first draft of quality manual was developed. Its structure was updated according to the review performed by the external organisation to follow as much as possible new ISO standard 9001:2000. Main activities diagrams were developed in unified manner to be included into quality manual as its basis and to identify necessary amendments of current internal procedures and to develop new ones. Activities on development of internal quality system are performed according to the approved plan under supervision of the special control team
Jones, A; Vallis, Michael; Cooke, Debbie
AIMS: To estimate and discuss the allocation of diabetes research funds to studies with a psychosocial focus. METHODS: Annual reports and funded-research databases from approximately the last 5 years (if available) were reviewed from the following representative funding organizations, the American...... Diabetes Association, the Canadian Diabetes Association, Diabetes Australia, Diabetes UK, the Dutch Diabetes Research Foundation and the European Foundation for the Study of Diabetes, in order to estimate the overall proportion of studies allocated research funding that had a psychosocial focus. RESULTS......: An estimated mean of 8% of funded studies from our sample were found to have a psychosocial focus. CONCLUSIONS: The proportion of funded studies with a psychosocial focus was small, with an estimated mean ratio of 17:1 observed between funded biomedical and psychosocial studies in diabetes research. While...
In this short chapter, we discuss first the role of reliable and affordable electricity in underpinning economic development and in enabling the achievement of the MDGs in health and education. We then review some estimates of investment requirements for energy needs in sub Saharan Africa. In the next section we discuss briefly how financing sources for investment in the sector in sub-Saharan Africa are constrained. In the main and final section we list priority policies, which, if implemented, can help overcome these constraints so that increased amounts of investment begin to flow into the sector, resulting in the desired improvement in electricity services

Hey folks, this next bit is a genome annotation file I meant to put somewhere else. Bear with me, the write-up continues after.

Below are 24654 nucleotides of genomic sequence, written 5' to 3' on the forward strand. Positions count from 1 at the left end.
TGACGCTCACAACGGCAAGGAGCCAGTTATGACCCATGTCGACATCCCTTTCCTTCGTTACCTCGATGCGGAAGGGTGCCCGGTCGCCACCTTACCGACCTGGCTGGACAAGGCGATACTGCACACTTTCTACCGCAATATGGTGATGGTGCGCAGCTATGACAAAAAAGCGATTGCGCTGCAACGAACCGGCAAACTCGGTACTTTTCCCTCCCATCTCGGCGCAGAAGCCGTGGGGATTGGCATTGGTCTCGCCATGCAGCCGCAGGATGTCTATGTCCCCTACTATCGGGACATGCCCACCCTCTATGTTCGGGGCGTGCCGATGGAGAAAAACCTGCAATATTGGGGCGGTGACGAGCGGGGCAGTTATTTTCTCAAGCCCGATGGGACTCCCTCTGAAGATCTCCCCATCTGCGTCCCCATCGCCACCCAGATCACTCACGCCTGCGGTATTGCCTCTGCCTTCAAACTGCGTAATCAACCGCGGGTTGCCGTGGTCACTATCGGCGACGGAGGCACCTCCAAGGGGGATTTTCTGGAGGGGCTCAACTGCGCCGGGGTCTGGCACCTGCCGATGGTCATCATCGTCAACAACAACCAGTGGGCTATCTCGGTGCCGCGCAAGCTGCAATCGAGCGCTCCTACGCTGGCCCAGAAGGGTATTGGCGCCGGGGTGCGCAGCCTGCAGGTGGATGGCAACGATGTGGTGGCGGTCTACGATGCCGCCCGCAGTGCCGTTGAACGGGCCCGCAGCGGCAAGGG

Reviewed are research findings related to Japanese attitudes toward the elderly. Although several studies approaching this theme have been published in Japan since 1952, most of them are not known outside Japan because they were written in Japanese. These studies explored the presence of negative attitudes which were usually masked with rituals of respect for the elderly. People's proper use of tatemae, culturally defined normative meaning, and honne, actual feeling, in their attitudes toward the elderly is discussed as a potential source of the American idealization of aging in Japan.
de Almeida Andrade, Fabiana; Schlechta Portella, Caio Fabio
The scientific literature presents a modest amount of evidence in the use of complementary and alternative medicine (CAM). On the other hand, in practice, relevant results are common. The debates among CAM practitioners about the quality and execution of scientific research are important. Therefore, the aim of this review is to gather, synthesize and describe the differentiated methodological models that encompass the complexity of therapeutic interventions. The process of bringing evidence-based medicine into clinical practice in CAM is essential for the growth and strengthening of complementary medicines worldwide. Copyright © 2017 Shanghai Changhai Hospital. Published by Elsevier B.V. All rights reserved.
Hii, Yien Ling; Zaki, Rafdzah Ahmad; Aghamohammadi, Nasrin; Rockl?v, Joacim